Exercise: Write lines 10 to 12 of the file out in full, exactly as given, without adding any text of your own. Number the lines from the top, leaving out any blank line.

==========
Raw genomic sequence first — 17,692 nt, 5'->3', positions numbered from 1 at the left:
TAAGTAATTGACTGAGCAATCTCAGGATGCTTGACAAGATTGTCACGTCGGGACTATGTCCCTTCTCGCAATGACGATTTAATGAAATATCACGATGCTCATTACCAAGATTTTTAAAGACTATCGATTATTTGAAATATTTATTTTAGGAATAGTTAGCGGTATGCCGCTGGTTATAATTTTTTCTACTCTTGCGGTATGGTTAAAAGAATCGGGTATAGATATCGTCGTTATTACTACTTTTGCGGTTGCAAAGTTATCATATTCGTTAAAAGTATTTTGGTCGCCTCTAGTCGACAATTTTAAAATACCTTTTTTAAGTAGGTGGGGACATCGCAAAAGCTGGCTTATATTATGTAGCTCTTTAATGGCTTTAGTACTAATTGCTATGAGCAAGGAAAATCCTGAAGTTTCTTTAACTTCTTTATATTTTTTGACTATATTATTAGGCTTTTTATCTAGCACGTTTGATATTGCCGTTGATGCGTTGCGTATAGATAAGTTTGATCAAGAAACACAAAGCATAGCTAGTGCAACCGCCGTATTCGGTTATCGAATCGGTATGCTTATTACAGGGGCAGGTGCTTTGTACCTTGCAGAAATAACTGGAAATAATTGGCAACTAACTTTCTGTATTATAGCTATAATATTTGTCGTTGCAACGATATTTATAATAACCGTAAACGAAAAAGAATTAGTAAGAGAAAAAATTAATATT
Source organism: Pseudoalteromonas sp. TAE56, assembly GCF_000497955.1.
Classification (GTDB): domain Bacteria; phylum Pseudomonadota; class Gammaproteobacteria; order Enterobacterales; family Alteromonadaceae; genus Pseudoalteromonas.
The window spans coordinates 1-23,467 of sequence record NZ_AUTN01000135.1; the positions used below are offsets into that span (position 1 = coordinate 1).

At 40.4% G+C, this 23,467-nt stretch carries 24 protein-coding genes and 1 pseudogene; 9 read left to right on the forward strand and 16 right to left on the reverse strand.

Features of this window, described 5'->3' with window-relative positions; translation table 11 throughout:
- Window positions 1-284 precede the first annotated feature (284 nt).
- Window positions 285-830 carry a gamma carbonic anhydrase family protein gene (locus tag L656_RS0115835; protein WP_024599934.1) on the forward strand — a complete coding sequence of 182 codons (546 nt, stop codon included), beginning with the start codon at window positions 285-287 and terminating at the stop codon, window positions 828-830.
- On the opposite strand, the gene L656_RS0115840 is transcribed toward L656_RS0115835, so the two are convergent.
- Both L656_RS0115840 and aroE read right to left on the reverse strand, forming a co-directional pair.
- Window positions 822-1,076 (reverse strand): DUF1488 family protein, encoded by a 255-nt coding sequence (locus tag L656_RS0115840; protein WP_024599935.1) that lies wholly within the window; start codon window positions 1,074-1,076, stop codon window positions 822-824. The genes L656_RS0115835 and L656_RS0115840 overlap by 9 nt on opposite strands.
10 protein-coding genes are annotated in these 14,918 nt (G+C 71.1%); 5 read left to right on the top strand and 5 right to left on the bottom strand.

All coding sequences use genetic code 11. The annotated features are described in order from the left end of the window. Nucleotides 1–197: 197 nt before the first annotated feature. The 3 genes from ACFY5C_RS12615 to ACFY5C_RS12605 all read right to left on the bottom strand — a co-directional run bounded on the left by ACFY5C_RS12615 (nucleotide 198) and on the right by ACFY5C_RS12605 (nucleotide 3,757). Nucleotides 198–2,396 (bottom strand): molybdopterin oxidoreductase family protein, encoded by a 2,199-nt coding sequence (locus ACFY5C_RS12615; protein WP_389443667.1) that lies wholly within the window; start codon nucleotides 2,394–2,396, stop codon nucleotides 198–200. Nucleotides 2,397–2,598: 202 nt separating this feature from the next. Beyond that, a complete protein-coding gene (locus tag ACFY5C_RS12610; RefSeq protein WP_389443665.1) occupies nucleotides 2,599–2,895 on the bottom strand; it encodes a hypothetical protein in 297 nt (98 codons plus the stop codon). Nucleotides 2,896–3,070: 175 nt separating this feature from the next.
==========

- On the opposite strand, the gene L656_RS0115840 is transcribed toward L656_RS0115835, so the two are convergent.
- Both L656_RS0115840 and aroE read right to left on the reverse strand, forming a co-directional pair.
- Window positions 822-1,076 (reverse strand): DUF1488 family protein, encoded by a 255-nt coding sequence (locus tag L656_RS0115840; protein WP_024599935.1) that lies wholly within the window; start codon window positions 1,074-1,076, stop codon window positions 822-824. The genes L656_RS0115835 and L656_RS0115840 overlap by 9 nt on opposite strands.